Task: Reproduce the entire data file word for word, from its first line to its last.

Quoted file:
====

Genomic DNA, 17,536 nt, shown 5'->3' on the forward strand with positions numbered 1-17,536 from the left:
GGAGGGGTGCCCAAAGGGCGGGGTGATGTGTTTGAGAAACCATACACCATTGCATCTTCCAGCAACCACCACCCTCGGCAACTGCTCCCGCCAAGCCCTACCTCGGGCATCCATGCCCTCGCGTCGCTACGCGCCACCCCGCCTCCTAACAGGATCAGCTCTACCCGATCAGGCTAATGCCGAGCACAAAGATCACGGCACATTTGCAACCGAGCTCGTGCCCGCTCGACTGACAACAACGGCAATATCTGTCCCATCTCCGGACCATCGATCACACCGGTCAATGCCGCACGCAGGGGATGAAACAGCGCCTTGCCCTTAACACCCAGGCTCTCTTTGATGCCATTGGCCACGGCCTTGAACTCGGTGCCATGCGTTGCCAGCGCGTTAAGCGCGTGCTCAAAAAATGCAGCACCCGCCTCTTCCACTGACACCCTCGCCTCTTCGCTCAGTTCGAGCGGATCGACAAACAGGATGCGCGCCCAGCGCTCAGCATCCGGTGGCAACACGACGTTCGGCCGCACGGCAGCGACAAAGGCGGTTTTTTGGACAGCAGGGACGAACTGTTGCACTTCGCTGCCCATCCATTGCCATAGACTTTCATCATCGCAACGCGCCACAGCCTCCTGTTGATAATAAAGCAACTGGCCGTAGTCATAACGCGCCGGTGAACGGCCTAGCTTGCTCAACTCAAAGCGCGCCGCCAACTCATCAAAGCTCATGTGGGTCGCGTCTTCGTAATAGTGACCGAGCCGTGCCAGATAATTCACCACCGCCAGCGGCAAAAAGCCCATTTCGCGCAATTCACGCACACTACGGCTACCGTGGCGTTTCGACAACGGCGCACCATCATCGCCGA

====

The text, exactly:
Genomic DNA, 17,536 nt, shown 5'->3' on the forward strand with positions numbered 1-17,536 from the left:
GGAGGGGTGCCCAAAGGGCGGGGTGATGTGTTTGAGAAACCATACACCATTGCATCTTCCAGCAACCACCACCCTCGGCAACTGCTCCCGCCAAGCCCTACCTCGGGCATCCATGCCCTCGCGTCGCTACGCGCCACCCCGCCTCCTAACAGGATCAGCTCTACCCGATCAGGCTAATGCCGAGCACAAAGATCACGGCACATTTGCAACCGAGCTCGTGCCCGCTCGACTGACAACAACGGCAATATCTGTCCCATCTCCGGACCATCGATCACACCGGTCAATGCCGCACGCAGGGGATGAAACAGCGCCTTGCCCTTAACACCCAGGCTCTCTTTGATGCCATTGGCCACGGCCTTGAACTCGGTGCCATGCGTTGCCAGCGCGTTAAGCGCGTGCTCAAAAAATGCAGCACCCGCCTCTTCCACTGACACCCTCGCCTCTTCGCTCAGTTCGAGCGGATCGACAAACAGGATGCGCGCCCAGCGCTCAGCATCCGGTGGCAACACGACGTTCGGCCGCACGGCAGCGACAAAGGCGGTTTTTTGGACAGCAGGGACGAACTGTTGCACTTCGCTGCCCATCCATTGCCATAGACTTTCATCATCGCAACGCGCCACAGCCTCCTGTTGATAATAAAGCAACTGGCCGTAGTCATAACGCGCCGGTGAACGGCCTAGCTTGCTCAACTCAAAGCGCGCCGCCAACTCATCAAAGCTCATGTGGGTCGCGTCTTCGTAATAGTGACCGAGCCGTGCCAGATAATTCACCACCGCCAGCGGCAAAAAGCCCATTTCGCGCAATTCACGCACACTACGGCTACCGTGGCGTTTCGACAACGGCGCACCATCATCGCCGA